Monday, 25 November 2019 22:21

Lambeths' Triple L Farms named Richmond County Farm of the Year

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Jim Lambeth, of Triple L Farms, accepts a state flag from Sen. Tom McInnis after being named Farm of the Year during the annual Farmers Luncheon. Jim Lambeth, of Triple L Farms, accepts a state flag from Sen. Tom McInnis after being named Farm of the Year during the annual Farmers Luncheon. William R. Toler - Richmond Observer

ROCKINGHAM — For four generations, the Lambeth family has been agriculturally active in the Derby community in northeastern Richmond County.

From peaches to pine needles, tobacco to chickens, the farm has stayed productive over the years.

The Lambeths’ Triple L Farms was named the county’s Farm of the Year during Monday’s annual Farmer’s Luncheon at the Cooperative Extension office, part of the Farm-City Week celebration.

Extension Director Paige Burns Clark, who presented the award to Joe Lambeth, recounted the history of how the family’s farm came to fruition through the union of Mike Lambeth of Guilford County and Frances Currie, whose family had purchased land from the community’s namesake.

Their sons, twin brothers Jim and Joe Lambeth, both attended N.C. State University — at the same time as current state Agriculture Commissioner Steve Troxler and state Sen. Norm Sanderson, R-Pamlico — and returned to work on the family farm after graduation, though Jim first worked for a year in the forestry industry.

The Lambeths also had a daughter, Joyce, a Campbell College grad who came back to the farm after working for Burlington Industries.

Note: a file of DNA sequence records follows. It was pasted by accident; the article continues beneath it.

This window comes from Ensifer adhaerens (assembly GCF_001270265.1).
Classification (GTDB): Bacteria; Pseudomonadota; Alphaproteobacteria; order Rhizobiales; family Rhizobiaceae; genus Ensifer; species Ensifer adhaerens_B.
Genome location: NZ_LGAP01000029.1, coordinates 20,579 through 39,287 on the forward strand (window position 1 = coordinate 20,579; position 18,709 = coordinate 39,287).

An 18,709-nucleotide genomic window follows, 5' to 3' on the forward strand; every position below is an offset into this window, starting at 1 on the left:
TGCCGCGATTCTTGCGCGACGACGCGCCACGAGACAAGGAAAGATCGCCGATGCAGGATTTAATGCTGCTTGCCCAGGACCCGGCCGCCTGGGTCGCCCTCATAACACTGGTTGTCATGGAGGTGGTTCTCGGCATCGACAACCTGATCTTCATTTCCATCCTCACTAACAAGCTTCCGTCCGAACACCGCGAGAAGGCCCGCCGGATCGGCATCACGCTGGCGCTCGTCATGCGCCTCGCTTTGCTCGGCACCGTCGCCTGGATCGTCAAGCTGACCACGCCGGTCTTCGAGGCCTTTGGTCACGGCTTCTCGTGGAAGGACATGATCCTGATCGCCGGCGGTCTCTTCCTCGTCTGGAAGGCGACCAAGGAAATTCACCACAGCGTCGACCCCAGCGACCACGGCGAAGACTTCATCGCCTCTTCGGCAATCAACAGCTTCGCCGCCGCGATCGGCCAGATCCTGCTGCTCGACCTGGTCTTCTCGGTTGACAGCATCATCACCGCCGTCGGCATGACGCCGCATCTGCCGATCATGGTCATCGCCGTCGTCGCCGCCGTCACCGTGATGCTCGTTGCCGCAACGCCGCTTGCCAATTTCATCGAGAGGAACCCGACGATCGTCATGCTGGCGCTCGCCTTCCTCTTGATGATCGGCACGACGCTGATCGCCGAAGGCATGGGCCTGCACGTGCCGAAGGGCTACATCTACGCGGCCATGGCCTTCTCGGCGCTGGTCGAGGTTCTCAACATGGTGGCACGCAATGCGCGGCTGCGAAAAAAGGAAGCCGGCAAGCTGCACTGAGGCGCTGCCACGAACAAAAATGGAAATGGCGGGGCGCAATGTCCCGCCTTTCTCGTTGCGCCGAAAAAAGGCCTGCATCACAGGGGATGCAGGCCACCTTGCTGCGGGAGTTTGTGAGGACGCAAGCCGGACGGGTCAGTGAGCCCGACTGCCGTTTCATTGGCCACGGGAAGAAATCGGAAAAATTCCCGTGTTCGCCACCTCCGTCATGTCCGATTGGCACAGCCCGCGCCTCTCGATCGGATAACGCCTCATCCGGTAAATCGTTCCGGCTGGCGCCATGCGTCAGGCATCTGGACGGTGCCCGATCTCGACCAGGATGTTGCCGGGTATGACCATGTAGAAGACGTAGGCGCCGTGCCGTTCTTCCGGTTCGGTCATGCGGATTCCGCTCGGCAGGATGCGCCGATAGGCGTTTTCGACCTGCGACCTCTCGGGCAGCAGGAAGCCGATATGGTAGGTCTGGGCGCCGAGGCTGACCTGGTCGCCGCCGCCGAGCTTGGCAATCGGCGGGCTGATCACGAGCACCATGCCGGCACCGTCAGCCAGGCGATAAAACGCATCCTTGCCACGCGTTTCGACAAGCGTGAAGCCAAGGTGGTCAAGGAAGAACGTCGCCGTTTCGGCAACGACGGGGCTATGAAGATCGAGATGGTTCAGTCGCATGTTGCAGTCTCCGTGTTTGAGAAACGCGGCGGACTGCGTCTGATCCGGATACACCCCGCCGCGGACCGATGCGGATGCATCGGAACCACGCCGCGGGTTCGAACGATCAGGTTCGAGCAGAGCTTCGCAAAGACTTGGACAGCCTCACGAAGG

The father and sons formed Triple L Farms in 1977 and later opened a produce stand at the old general store selling strawberries and other produce after the tobacco buyout.

The Lambeths’ peach farm, the director said, is an extension of the original farms of the Sandhills that started the peach industry in North Carolina in the early 1900s.

“We’re very thankful … for the work the Extension has done in North Carolina,” said Jim Lambeth upon accepting the award. “Especially Paige … she’s helped me countless times when I’ve called her over the years, and she’ll be there tomorrow if I need her."

He also gave thanks to his father and grandfather before him, and to his children, who all still live in Richmond County and help on the farm: Jed has a poultry farm; Jamie helps with irrigation and other work; and Meghann, who is also the county’s tourism director, sells produce during the summers.

Joe’s daughter Emma, now an accountant in Durham, also worked on the farm.

“A lot of our young people have left the family farm, have left (the county) even if they didn’t farm, and we want to keep our children here and grow Richmond County,” he said.

Farmers work long hours during some parts of the year, depending on what is in season, he added.

“But it’s been a rewarding career for me,” Lambeth continued. “I was trying to come to the end of my career, but I see all this coming and I don’t want to miss out on all that. I want to make more money by working less.”

State Sen. Tom McInnis also presented the Lambeths with a N.C. state flag that had flown over the capitol.

“The Lambeth family, the Currie family, they have been longstanding representatives of agriculture in our county,” he said.

Prior to the presentation, the crowd heard state farming statistics from Dr. Sandy Stewart, assistant commissioner of the N.C. Department of Agriculture and Consumer Services.

Stewart, from Moore County, was appointed to the position in June.

The Lambeth family poses for a photo with Sen. Tom McInnis. From left: Mary Kate and Jed Lambeth with youngest son, Ford; Sen. Tom McInnis; Marcia and Jim Lambeth; Meghann Lambeth; Joyce Lambeth; and Jamie and Jennifer Lambeth.

Last modified on Monday, 25 November 2019 22:38